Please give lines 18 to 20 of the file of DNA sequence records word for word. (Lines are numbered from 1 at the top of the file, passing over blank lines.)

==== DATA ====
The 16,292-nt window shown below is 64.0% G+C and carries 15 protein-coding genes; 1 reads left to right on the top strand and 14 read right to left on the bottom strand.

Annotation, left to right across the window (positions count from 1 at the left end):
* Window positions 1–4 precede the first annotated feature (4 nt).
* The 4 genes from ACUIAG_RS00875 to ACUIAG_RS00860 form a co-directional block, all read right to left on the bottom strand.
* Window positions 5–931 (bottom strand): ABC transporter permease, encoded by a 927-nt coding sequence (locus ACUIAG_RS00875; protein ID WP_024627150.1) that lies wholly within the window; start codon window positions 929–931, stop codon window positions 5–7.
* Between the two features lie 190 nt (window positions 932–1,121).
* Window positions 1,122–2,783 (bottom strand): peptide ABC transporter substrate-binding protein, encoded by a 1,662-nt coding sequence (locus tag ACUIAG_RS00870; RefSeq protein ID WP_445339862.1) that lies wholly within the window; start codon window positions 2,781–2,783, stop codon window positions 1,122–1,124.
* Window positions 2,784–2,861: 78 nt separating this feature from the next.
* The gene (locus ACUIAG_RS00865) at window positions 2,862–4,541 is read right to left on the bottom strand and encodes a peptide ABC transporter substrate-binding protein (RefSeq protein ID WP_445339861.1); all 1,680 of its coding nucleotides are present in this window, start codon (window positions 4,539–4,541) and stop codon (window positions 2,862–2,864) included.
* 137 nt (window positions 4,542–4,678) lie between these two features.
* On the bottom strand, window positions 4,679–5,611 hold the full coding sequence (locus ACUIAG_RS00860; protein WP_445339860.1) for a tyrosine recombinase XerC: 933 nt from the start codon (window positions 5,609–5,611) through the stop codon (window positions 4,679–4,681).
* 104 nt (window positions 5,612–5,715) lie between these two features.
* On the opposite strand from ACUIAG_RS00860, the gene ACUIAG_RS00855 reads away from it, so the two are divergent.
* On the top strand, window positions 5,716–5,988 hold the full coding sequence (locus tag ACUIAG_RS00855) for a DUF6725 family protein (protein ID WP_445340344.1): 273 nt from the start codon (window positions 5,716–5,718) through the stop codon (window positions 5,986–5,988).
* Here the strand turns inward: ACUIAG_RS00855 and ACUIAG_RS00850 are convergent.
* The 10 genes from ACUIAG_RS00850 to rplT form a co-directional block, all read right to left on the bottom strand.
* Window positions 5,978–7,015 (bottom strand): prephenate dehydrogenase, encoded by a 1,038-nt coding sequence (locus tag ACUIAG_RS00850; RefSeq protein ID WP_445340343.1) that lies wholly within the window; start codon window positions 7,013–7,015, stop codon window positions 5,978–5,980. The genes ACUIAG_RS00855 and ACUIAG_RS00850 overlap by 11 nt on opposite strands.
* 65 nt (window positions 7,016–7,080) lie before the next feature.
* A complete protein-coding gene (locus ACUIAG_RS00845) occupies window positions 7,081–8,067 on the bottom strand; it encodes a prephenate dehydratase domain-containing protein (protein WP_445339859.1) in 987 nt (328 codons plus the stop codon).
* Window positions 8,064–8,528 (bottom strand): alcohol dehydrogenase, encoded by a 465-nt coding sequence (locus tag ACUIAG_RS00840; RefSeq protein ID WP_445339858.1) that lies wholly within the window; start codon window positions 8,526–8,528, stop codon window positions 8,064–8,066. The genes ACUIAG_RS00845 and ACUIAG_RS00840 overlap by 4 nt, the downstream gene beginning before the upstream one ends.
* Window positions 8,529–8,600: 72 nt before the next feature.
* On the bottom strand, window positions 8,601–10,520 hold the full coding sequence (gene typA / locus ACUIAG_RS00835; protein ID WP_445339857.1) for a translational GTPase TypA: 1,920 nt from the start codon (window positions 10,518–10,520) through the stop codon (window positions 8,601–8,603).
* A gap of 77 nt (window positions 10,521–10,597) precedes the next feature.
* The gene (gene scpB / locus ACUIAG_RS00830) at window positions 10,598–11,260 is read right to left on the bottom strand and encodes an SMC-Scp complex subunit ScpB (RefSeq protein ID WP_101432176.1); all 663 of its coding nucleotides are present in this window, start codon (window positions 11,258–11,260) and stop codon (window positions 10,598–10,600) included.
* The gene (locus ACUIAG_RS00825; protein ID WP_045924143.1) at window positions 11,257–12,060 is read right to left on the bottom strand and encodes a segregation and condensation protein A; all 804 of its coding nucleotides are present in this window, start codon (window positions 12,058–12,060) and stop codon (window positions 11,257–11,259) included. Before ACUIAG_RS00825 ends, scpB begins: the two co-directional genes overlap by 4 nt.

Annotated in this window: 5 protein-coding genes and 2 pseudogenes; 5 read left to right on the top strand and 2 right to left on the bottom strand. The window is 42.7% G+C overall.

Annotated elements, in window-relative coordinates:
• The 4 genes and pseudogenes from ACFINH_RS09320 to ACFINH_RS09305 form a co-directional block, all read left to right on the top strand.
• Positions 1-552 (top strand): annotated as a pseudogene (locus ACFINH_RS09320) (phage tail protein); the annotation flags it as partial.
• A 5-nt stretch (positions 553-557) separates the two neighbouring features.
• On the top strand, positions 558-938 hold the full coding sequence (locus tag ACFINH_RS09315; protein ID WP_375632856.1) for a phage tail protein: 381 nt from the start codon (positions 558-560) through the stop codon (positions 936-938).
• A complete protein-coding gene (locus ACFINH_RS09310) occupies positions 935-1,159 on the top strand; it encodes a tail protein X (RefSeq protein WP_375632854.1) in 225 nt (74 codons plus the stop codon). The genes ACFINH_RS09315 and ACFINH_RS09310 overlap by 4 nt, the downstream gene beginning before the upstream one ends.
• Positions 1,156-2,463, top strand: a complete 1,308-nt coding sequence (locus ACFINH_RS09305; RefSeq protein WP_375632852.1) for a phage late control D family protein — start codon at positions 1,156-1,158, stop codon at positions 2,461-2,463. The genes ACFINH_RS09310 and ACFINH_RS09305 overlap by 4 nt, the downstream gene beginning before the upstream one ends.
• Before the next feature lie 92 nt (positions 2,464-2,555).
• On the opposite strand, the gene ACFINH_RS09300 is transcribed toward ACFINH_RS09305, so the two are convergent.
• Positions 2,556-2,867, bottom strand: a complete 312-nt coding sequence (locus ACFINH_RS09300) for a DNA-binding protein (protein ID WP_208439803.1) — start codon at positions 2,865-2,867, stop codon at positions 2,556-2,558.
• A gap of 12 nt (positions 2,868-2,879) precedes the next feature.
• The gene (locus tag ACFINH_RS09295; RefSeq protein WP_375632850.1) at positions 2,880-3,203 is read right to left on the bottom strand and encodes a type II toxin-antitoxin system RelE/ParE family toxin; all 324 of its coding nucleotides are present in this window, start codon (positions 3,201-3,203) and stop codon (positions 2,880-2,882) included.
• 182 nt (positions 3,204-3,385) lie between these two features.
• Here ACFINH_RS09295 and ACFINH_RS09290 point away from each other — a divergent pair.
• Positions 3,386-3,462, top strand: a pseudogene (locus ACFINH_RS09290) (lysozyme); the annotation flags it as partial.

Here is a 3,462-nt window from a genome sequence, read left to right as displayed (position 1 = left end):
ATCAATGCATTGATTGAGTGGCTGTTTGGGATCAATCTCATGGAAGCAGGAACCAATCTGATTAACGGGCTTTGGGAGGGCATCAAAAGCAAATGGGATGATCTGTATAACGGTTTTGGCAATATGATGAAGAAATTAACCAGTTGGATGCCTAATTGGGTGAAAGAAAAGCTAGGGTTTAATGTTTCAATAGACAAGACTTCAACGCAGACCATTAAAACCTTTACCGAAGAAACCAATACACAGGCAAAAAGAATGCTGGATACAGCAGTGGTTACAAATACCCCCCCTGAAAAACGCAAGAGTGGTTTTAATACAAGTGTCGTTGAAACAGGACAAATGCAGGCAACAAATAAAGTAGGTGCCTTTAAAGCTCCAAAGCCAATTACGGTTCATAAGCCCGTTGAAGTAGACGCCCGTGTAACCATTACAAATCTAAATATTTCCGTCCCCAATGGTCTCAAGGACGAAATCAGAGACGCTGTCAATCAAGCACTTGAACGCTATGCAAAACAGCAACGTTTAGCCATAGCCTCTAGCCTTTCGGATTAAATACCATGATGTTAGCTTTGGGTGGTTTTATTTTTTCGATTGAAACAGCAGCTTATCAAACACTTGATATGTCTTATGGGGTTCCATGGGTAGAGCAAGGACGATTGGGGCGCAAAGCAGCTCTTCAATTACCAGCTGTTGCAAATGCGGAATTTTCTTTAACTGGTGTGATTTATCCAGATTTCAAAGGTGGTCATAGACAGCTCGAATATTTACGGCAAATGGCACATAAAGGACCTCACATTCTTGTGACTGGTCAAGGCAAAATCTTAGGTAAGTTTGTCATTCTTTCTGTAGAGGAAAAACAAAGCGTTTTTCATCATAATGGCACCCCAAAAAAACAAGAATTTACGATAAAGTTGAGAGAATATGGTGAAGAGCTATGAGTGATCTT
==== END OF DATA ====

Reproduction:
* 65 nt (window positions 7,016–7,080) lie before the next feature.
* A complete protein-coding gene (locus ACUIAG_RS00845) occupies window positions 7,081–8,067 on the bottom strand; it encodes a prephenate dehydratase domain-containing protein (protein WP_445339859.1) in 987 nt (328 codons plus the stop codon).
* Window positions 8,064–8,528 (bottom strand): alcohol dehydrogenase, encoded by a 465-nt coding sequence (locus tag ACUIAG_RS00840; RefSeq protein ID WP_445339858.1) that lies wholly within the window; start codon window positions 8,526–8,528, stop codon window positions 8,064–8,066. The genes ACUIAG_RS00845 and ACUIAG_RS00840 overlap by 4 nt, the downstream gene beginning before the upstream one ends.